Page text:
Tsuwe’nähï was very grateful for the offer.  He was ashamed about how he had lived off his family and friends for so long and did not want to return empty handed, so he accepted.  The stranger led him towards the mountain called Tsuwa`tel’da which is also known as Pilot Mountain or Pilot Knob.   Eventually, they came to a bare rock face and the stranger led him to a hidden cave and gestured and said, “Please follow me!”

Tsuwe’nähï followed the stranger into the cave and down along a passage that ran into the heart of the mountain,  Eventually the passage opened out into a wide and beautiful valley. Looking down into the valley Tsuwe’nähï saw a great town thronged with many people.

Tsuwe’nähï and the stranger walked down the valley towards the town.  The townsfolk seeing him coming ran to meet him greeting him in warmth and friendship and showed him to the house of their chief.   The chief greeted him warmly and told him he was welcome and offered him a seat beside the fire.  Tsuwe’nähï gladly accepted and sat down but was surprised to find the seat moved underneath him.  Then he looked down and saw there was a turtle’s head poking out of its shell and realized he was seated upon the back of a huge turtle and jumped up in surprise.

“It’s alright,” said the chief, “he is only looking to see who you are!”   Tsuwe’nähï sat down gently and carefully and the turtle drew its head back into its shell. He was then offered food the kind of which he was accustomed to and he was encouraged to eat and drink his fill.  When he had finished the chief took him on a tour around the settlement and introduced him to many of its people.  Eventually, Tsuwe’nähï grew tired and was allowed to rest.  After he had rested the chief led him back to the mouth of the cave he had entered the strange country from and showed him the path that led back to the river telling him,  “Although you are going back to the place you call home you will never again be happy there. Nevertheless, you have seen us and whenever you are ready you can come to us as you now know where we are.”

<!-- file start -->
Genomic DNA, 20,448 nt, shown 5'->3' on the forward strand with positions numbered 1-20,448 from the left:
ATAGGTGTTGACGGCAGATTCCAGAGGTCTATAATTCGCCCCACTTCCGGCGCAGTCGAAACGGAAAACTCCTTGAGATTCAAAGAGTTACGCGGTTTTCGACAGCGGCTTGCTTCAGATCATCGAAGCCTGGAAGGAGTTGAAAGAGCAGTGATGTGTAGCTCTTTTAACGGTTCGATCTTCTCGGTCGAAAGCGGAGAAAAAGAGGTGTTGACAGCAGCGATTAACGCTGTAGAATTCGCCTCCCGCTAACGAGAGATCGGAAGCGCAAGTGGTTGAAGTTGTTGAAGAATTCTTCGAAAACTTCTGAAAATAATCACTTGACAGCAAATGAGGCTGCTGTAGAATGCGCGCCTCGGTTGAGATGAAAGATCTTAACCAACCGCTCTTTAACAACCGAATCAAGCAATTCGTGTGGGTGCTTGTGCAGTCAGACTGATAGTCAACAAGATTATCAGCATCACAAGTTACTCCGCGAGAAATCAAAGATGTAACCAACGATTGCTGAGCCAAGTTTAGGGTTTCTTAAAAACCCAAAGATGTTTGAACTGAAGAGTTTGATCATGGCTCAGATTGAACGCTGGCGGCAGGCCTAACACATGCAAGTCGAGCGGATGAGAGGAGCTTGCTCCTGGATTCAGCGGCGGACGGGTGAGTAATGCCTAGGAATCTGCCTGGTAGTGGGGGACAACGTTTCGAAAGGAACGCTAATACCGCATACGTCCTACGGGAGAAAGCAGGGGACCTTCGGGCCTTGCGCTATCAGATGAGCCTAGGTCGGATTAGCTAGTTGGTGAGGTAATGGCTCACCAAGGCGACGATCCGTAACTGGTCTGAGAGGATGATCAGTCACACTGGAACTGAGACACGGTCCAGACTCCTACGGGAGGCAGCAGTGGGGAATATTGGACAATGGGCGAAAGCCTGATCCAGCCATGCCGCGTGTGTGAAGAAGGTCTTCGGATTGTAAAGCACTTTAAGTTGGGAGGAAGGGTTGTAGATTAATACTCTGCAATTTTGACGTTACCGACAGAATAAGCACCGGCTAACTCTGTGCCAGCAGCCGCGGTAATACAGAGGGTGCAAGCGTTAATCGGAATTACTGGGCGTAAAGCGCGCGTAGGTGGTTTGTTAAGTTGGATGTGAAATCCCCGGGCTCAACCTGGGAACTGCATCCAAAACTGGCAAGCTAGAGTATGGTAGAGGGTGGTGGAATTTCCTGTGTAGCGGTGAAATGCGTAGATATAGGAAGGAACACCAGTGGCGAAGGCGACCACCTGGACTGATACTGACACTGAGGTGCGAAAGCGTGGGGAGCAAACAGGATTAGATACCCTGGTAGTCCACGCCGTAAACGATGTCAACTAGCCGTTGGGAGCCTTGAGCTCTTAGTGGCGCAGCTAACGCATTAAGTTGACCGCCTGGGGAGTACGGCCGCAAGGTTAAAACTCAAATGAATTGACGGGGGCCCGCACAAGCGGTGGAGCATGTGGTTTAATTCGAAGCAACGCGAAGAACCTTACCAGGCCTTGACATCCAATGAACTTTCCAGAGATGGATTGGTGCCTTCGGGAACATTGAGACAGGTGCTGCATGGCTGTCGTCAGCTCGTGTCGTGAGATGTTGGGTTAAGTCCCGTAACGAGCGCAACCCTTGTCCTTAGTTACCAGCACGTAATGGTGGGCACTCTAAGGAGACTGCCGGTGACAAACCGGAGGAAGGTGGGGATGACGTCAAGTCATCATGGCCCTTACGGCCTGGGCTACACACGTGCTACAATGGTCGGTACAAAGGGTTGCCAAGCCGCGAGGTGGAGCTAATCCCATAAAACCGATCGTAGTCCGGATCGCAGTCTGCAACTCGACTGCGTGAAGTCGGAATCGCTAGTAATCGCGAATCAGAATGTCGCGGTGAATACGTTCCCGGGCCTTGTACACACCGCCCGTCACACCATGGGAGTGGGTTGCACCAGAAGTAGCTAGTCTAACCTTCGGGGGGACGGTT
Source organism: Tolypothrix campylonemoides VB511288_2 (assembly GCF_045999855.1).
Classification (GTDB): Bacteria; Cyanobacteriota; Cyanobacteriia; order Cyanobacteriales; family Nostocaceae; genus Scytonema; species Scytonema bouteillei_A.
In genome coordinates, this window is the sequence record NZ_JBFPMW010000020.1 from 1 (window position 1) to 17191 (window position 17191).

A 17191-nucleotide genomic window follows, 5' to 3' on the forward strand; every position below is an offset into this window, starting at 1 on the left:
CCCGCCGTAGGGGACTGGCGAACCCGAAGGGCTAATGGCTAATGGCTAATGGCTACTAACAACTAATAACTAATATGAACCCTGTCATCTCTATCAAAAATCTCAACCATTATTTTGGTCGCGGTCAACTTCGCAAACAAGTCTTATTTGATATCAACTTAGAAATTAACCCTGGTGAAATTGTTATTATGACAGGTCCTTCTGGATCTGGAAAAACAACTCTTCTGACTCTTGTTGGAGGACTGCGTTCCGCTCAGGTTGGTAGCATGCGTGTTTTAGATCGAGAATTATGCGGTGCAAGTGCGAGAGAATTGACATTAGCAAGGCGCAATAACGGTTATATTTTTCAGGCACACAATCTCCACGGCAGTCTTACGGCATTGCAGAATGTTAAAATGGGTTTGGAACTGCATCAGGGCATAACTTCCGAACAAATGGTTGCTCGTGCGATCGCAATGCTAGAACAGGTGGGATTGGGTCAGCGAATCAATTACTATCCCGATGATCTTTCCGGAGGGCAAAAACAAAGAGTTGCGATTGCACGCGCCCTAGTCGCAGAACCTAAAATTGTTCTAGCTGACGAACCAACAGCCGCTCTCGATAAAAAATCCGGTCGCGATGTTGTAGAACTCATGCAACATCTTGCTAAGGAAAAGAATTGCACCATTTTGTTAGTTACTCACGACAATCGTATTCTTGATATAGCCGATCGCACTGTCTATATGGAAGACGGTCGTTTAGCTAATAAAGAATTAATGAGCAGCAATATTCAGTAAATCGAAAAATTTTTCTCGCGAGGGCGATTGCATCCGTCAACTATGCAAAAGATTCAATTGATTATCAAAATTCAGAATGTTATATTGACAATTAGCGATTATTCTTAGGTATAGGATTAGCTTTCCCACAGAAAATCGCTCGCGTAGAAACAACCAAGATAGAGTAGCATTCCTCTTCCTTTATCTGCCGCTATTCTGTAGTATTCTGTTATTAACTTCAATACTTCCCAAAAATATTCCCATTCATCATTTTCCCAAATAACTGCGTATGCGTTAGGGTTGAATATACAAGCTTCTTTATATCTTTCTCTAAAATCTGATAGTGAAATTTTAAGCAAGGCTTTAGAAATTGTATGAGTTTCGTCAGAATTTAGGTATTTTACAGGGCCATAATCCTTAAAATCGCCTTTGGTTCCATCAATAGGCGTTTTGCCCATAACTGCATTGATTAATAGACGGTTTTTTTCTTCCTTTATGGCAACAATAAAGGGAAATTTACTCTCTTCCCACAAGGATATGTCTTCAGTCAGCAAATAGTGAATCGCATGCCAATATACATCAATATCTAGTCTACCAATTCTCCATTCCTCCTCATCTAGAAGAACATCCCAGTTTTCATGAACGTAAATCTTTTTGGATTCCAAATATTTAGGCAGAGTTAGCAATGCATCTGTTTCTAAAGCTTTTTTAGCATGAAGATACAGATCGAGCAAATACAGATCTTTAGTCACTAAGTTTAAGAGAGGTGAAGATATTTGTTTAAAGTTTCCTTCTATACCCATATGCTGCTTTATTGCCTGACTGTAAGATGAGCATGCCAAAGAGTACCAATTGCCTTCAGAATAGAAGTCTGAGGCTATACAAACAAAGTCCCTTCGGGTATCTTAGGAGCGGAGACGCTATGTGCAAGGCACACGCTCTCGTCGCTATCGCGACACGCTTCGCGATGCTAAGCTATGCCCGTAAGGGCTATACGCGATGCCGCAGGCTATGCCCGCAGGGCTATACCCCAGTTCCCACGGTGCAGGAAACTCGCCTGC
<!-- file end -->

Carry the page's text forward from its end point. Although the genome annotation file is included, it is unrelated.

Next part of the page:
Tsuwe’nähï Returns Home

The chief turned and left. Tsuwe’nähï made his way back down the mountain path towards the river following it until he found his way back to Känuga.  On his return, he told his story to his family and friends but none of them would believe him and laughed calling him foolish.   After his return, he would often go off alone into the forest sometimes being away for several days at a time.  When he came back he would tell folk he had been visiting the hidden people on Pilot Mountain but still, no one believed him.

Then one day after returning from such a trip he told a group of friends about his visit to the hidden people.   Most laughed at dismissed his story and walked away but one man stayed and told him he believed him and would like to go with him to see for himself the next time he visited the hidden people on Pilot Mountain.